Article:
Exercise helps stroke patients get confident


Posted on Thursday 19 November 2015
Jason Wynne and ASPIRE gym instructor Wendy Yates

Jason Wynne and ASPIRE gym instructor Wendy Yates

Stroke patients are getting fit and regaining their confidence thanks to an exercise group run by Guy’s and St Thomas’ community physiotherapists.

The group, which meets at the Peckham Pulse Healthy Living Centre and ASPIRE Health and Wellbeing Centre in West Dulwich, has helped 300 patients since it began in 2013.

Newly diagnosed stroke patients attend the exercise group for six weeks to help them stay healthy and avoid a stroke in the future. They are encouraged to carry on being active after the sessions have ended.

Jason Wynne, 40, from Oval, a head chef with clothing company Ted Baker, had a stroke in June and has been attending classes at ASPIRE. He says: “I’d been at home looking after the children, cooking and watching telly. When my wife Charlotte got in from work she said she could see straight away something was wrong. I looked very hot and flustered.

“By the time we got to the hospital my arm had gone dead and I was struggling to walk. All I remember is passing out on the Monday and waking up on the Friday. I didn’t know what had happened.”

Jason spent five weeks in St Thomas’ Hospital receiving intensive rehabilitation including speech and language therapy and physiotherapy. After he returned home, Jason was supported by the community stroke team who recommended that he attend the specialist exercise classes at ASPIRE.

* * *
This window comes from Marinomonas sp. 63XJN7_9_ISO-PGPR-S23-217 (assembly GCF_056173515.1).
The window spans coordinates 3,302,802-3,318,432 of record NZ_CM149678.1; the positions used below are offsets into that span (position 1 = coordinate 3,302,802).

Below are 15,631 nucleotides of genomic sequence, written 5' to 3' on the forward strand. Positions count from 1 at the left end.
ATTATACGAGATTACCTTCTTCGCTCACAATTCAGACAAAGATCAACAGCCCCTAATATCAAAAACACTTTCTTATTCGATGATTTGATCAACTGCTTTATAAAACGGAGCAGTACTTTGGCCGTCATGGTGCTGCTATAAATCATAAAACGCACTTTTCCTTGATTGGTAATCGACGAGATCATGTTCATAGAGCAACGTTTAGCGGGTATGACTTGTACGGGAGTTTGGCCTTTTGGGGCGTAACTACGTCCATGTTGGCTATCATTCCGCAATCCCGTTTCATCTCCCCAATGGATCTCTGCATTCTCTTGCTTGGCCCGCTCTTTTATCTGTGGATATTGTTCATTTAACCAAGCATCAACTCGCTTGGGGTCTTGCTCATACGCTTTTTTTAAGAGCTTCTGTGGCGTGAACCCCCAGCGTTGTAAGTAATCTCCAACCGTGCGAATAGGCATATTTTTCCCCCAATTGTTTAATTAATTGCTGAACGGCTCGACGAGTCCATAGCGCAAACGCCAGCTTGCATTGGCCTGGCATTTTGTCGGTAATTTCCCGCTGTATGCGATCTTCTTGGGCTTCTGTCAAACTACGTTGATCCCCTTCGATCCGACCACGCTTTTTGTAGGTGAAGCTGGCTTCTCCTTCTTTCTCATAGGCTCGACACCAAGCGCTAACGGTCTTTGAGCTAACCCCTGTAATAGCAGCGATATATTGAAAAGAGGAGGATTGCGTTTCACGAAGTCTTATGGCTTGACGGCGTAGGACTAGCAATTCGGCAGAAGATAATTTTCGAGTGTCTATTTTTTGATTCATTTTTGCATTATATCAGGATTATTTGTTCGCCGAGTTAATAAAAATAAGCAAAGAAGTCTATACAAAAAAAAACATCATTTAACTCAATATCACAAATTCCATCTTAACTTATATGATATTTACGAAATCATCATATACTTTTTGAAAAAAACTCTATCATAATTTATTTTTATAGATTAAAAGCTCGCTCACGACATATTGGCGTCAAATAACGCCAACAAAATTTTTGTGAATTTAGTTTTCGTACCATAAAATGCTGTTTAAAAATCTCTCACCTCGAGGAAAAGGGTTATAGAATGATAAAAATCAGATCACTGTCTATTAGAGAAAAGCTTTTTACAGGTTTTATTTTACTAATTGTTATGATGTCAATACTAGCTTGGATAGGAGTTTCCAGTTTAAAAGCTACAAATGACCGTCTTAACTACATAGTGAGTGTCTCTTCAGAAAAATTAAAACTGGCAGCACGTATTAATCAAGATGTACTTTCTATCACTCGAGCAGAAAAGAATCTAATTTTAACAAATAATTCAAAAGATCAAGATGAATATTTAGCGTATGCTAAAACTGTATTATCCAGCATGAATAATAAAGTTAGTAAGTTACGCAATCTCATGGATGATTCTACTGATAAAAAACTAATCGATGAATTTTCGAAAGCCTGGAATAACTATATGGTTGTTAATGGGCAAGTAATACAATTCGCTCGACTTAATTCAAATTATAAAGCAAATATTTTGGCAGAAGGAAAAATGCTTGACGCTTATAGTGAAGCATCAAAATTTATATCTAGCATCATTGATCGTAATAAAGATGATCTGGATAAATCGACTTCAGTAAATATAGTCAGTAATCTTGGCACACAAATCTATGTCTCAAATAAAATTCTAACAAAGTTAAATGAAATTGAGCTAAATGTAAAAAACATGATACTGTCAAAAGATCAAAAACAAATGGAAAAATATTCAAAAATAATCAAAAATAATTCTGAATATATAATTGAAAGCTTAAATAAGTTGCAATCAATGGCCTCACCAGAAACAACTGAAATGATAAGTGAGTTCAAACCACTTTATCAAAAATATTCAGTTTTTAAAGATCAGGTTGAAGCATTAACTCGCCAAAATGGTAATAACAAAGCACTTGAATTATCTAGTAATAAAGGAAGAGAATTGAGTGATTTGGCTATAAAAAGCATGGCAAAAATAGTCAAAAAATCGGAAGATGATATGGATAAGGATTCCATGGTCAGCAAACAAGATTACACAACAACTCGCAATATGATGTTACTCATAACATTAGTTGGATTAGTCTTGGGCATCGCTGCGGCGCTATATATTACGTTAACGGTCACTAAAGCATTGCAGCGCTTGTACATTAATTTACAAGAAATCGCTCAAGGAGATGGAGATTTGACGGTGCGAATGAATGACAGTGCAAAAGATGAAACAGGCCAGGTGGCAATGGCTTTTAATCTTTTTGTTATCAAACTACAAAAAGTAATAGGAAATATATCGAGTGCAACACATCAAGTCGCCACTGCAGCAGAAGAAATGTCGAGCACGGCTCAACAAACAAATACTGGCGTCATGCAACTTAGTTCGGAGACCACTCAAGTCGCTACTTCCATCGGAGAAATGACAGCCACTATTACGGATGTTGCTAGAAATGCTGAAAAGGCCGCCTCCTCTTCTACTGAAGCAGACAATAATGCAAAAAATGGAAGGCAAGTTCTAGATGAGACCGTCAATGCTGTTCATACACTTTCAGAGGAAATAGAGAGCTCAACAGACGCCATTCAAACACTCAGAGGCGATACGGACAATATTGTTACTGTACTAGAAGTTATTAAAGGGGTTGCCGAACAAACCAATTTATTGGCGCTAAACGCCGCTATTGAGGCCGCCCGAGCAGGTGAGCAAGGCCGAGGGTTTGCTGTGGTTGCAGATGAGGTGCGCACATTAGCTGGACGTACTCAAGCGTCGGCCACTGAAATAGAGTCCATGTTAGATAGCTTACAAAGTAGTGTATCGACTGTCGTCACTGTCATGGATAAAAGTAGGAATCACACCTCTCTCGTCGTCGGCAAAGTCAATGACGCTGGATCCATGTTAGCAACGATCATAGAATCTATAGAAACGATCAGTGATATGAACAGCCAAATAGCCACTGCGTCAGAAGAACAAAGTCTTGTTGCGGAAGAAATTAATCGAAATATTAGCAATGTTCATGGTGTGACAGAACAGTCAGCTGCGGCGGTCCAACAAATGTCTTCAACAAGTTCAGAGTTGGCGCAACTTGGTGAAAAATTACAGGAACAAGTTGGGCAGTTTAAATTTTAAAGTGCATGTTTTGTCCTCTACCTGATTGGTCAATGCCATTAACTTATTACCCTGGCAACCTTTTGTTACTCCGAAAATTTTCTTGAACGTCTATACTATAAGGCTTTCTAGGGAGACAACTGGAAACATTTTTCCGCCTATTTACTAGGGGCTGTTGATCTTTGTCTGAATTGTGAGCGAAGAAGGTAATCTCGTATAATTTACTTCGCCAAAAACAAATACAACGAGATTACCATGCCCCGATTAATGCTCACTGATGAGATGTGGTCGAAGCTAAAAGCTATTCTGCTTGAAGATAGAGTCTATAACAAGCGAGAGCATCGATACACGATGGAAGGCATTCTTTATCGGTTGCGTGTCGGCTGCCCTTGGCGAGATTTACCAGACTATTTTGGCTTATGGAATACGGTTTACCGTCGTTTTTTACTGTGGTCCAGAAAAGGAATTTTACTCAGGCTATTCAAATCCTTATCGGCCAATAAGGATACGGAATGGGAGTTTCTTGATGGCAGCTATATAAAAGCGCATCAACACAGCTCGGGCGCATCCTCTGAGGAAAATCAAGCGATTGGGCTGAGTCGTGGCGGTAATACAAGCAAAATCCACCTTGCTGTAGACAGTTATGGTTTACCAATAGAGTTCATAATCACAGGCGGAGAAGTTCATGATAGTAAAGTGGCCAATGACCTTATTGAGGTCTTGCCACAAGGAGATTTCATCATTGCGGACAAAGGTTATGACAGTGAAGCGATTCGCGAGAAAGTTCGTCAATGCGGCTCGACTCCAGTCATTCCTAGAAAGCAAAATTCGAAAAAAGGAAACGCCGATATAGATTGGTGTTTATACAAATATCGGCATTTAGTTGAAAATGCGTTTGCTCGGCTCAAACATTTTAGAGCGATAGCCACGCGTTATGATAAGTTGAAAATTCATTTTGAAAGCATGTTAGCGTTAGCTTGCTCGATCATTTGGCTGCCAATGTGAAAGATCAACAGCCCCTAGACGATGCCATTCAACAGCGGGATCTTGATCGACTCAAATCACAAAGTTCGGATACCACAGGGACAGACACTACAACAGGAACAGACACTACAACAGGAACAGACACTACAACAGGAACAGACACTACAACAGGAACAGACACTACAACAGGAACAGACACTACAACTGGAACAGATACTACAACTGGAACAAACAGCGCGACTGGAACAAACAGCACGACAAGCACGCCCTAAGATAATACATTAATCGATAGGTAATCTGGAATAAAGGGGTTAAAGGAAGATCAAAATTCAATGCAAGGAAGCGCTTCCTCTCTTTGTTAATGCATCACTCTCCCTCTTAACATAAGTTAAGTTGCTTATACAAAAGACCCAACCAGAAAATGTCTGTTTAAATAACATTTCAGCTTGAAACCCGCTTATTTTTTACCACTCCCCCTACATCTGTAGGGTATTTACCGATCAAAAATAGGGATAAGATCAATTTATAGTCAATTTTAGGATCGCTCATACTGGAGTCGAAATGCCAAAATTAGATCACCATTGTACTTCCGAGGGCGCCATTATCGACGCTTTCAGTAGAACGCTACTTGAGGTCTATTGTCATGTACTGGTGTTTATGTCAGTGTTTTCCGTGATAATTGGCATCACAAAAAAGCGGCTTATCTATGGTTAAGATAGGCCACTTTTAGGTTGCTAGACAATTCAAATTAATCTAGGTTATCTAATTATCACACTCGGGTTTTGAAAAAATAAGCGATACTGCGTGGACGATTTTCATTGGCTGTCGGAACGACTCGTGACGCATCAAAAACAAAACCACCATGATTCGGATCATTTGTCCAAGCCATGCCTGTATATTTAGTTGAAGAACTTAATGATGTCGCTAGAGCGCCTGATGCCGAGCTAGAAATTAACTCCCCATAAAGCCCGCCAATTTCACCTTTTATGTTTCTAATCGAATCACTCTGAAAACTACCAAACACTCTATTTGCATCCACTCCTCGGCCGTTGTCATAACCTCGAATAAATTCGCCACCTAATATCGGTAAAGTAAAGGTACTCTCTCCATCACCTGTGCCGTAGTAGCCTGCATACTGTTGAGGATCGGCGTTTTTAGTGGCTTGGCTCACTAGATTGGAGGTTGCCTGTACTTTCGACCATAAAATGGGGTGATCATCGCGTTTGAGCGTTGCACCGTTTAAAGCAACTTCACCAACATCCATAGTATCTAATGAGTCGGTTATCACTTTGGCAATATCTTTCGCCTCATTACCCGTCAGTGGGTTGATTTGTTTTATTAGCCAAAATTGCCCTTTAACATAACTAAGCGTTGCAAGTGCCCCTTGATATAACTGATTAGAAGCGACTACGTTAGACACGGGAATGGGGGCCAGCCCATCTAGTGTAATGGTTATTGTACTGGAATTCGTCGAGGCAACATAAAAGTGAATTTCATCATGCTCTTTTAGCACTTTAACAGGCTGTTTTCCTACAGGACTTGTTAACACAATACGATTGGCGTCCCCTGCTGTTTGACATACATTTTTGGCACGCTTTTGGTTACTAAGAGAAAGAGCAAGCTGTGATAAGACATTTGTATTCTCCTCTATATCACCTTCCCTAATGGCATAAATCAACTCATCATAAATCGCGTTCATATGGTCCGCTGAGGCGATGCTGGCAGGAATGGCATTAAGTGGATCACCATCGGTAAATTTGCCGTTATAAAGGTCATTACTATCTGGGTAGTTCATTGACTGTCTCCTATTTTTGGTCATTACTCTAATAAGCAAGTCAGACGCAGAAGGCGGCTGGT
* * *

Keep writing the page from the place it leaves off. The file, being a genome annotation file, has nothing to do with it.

Jason says: “I wouldn’t feel comfortable going to a normal gym but these classes have made me feel more confident to carry on exercising. Eventually I want to get back to doing the things I did before the stroke like going out for a meal with my wife and my 18-year-old daughter and 13-year-old son.”

Patients are referred to the community stroke team by staff at Guy's and St Thomas', King's College Hospital and St George’s Hospital.

The team co-ordinates the care provided by community teams such as district nurses and other local services like social workers, so that the right care is in place when patients leave hospital.

Rukiye Ahmet, clinical manager for the community stroke team, says: “The stroke exercise classes are just one aspect of the service we offer. Our team prepares patients and their families to move on with their lives after a stroke. We try to make sure that their experience in the crucial first few days after being discharged from hospital is a positive one.

"A stroke changes the lives of not only our patients but also their families. It's vital that we involve the carer as well as the patient so they can feel part of the community again. That could mean supporting the patient to go back to work, being able to shop or go on a bus ride, or by providing extra support so the carer gets a break when needed."

For more information about the stroke exercise group call 020 3049 5558 or email gst-tr.GSTTcommunitystrokerehab@nhs.net.

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